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Title: Development of 3-dimensional muscle organoid collagen model as a standardized assay for testing novel biomaterials
Author: Jones, Julia Miriam
Awarding Body: UCL (University College London)
Current Institution: University College London (University of London)
Date of Award: 2018
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Traditionally in vitro 2D cultures were used for pre-clinical tests, followed by complex in vivo assays. However, progression has seen the paradigm shift to in vitro 3D tissue engineered (TE) cultures. Nestled within the multi-disciplinary field of TE is the niche of skeletal muscle (SkM). The TE SkM nexus to preclinical testing in this thesis drives to be an intermediary platform prior to in vivo testing for drug and biomaterial development. The aim of this project was to develop new configurations of SkM constructs (RMO and PEEK) for biomaterials testing. However, the relevance of SkM TE is only useful if the cell environment within the construct matches the native tissue in terms of myoblast density, myotubes formation and appearance. Assessment of the success of myotube formation or its degradation was by comparisons of constructs to a list of parameters (myotube index: width, length, number of myotubes, etc and was inclusive of mRNA and construct deformation). The experimental investigations looked to understanding the influence of chamber type (configuration), on formation or morphological appearances when compared to the established 8WC SkM model. The RMO chamber failed to facilitate 3D culture. However, PEEK chambers' constructs showed similar comparisons to the 8WC, but differences with changes to conditions. As well as novel biomaterial testing via simvastatin hyaluronic acid-dopamine nanoparticles (Sim NPs) delivery, with PEEK constructs, showed reduced degradation of myotubes in comparison to Simvastatin in liquid form. Finally, material degradation was explored by use of fluorescent PLGA microspheres. Subsequent PLGA investigation saw no degradation, but reported obstruction of myoblasts, which prevented myotube formation. This work has demonstrated ways to assess myotube outcomes, also explored methods for SkM construct optimisation; as well as methods and subsequent SkM models for biomaterial testing. This demonstrated the versatility of the SkM construct and the variety of parameters that can be used to track biomaterials in the construct or their interaction with cells over time, enabling real-time monitoring at the implant site.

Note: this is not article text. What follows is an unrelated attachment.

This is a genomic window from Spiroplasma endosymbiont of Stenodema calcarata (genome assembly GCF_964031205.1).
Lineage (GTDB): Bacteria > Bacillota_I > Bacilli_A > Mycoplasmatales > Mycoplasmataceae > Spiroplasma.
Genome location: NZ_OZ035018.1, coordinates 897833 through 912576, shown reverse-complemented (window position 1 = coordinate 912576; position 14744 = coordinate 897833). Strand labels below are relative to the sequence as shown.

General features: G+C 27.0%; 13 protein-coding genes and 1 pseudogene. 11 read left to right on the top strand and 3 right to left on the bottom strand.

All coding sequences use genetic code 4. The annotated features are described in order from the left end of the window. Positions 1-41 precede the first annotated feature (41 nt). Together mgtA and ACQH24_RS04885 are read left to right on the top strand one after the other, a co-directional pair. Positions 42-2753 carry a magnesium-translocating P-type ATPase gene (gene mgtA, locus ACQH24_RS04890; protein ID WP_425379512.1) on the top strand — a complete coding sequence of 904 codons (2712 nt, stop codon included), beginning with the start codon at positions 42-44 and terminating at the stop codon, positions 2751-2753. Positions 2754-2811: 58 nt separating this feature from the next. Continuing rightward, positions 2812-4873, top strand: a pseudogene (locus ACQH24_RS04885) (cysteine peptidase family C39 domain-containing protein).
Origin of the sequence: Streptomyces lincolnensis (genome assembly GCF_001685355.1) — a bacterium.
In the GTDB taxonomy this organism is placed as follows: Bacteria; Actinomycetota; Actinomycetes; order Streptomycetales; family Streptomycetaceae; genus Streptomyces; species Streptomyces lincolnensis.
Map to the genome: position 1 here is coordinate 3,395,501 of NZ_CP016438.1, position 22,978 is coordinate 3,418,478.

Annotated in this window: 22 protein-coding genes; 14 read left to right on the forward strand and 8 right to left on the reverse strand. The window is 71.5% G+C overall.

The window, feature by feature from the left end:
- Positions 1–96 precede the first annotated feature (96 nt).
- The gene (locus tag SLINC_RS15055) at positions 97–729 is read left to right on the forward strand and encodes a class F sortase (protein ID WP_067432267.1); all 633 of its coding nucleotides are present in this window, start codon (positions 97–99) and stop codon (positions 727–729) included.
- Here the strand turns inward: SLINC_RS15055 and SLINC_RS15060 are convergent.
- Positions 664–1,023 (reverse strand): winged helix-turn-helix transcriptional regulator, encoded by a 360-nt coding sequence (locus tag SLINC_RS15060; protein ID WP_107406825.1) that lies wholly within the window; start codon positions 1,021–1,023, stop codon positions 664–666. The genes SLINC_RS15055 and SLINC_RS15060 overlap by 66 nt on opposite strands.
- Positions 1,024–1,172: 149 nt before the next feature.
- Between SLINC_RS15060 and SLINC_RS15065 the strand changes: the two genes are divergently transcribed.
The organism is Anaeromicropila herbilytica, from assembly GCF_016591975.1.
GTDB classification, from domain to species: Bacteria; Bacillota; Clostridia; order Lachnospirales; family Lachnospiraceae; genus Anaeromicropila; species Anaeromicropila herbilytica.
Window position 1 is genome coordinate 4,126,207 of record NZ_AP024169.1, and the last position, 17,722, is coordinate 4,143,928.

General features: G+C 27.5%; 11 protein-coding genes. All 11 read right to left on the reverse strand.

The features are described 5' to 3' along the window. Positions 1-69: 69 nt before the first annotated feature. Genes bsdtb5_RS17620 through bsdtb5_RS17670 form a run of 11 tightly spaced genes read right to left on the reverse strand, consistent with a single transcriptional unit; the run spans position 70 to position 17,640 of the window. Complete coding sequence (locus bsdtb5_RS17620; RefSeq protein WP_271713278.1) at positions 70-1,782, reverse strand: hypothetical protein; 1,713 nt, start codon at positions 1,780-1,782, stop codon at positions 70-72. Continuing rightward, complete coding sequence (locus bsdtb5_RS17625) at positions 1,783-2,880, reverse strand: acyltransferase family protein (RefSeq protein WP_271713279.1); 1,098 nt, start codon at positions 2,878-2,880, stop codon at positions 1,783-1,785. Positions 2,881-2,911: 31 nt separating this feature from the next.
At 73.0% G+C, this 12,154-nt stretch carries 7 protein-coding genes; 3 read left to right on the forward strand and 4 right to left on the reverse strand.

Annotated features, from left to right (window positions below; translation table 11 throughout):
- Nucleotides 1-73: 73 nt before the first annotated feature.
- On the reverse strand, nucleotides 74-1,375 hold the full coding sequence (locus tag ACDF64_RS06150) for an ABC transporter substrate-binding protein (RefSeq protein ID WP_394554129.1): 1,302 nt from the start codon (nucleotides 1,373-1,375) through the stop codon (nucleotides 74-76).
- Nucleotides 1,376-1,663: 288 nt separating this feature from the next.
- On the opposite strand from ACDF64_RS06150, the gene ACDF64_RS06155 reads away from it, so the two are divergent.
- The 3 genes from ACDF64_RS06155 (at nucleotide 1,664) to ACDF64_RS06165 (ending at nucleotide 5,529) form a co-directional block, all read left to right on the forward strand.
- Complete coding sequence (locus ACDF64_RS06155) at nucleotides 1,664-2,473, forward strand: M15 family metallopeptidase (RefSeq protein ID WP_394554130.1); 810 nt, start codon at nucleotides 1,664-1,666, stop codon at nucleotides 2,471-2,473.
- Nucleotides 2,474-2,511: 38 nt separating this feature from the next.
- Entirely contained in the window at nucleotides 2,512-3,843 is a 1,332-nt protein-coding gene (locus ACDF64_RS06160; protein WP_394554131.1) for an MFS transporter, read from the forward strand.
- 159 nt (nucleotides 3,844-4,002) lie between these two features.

Supervisor: Not available Sponsor: Not available
Qualification Name: Thesis (Ph.D.) Qualification Level: Doctoral
EThOS ID:  DOI: Not available